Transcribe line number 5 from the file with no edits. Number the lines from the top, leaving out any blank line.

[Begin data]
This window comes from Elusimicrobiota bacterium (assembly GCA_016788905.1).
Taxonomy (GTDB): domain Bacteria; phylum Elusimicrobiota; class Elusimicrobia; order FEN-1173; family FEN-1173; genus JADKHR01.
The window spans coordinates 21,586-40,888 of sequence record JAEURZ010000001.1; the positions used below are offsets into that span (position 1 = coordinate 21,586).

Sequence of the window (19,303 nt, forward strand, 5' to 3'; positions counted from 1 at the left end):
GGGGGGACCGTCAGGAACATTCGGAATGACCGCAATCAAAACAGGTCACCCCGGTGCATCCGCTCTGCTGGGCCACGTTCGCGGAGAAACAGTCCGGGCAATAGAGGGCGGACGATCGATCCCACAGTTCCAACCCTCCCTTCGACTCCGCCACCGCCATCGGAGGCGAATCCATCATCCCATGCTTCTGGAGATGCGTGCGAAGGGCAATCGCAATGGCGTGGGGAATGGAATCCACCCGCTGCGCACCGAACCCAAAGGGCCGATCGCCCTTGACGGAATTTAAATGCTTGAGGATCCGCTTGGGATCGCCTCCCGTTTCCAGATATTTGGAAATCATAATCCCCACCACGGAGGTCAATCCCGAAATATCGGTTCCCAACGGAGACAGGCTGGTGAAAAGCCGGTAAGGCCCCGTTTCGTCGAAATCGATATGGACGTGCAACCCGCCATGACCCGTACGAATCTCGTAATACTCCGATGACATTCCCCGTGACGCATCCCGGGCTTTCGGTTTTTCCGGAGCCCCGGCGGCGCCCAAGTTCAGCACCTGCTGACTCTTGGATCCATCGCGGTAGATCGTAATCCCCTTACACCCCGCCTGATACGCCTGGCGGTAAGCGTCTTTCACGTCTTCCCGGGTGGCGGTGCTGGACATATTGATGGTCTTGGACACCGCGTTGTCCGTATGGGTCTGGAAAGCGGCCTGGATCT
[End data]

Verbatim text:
GGGGGGACCGTCAGGAACATTCGGAATGACCGCAATCAAAACAGGTCACCCCGGTGCATCCGCTCTGCTGGGCCACGTTCGCGGAGAAACAGTCCGGGCAATAGAGGGCGGACGATCGATCCCACAGTTCCAACCCTCCCTTCGACTCCGCCACCGCCATCGGAGGCGAATCCATCATCCCATGCTTCTGGAGATGCGTGCGAAGGGCAATCGCAATGGCGTGGGGAATGGAATCCACCCGCTGCGCACCGAACCCAAAGGGCCGATCGCCCTTGACGGAATTTAAATGCTTGAGGATCCGCTTGGGATCGCCTCCCGTTTCCAGATATTTGGAAATCATAATCCCCACCACGGAGGTCAATCCCGAAATATCGGTTCCCAACGGAGACAGGCTGGTGAAAAGCCGGTAAGGCCCCGTTTCGTCGAAATCGATATGGACGTGCAACCCGCCATGACCCGTACGAATCTCGTAATACTCCGATGACATTCCCCGTGACGCATCCCGGGCTTTCGGTTTTTCCGGAGCCCCGGCGGCGCCCAAGTTCAGCACCTGCTGACTCTTGGATCCATCGCGGTAGATCGTAATCCCCTTACACCCCGCCTGATACGCCTGGCGGTAAGCGTCTTTCACGTCTTCCCGGGTGGCGGTGCTGGACATATTGATGGTCTTGGACACCGCGTTGTCCGTATGGGTCTGGAAAGCGGCCTGGATCT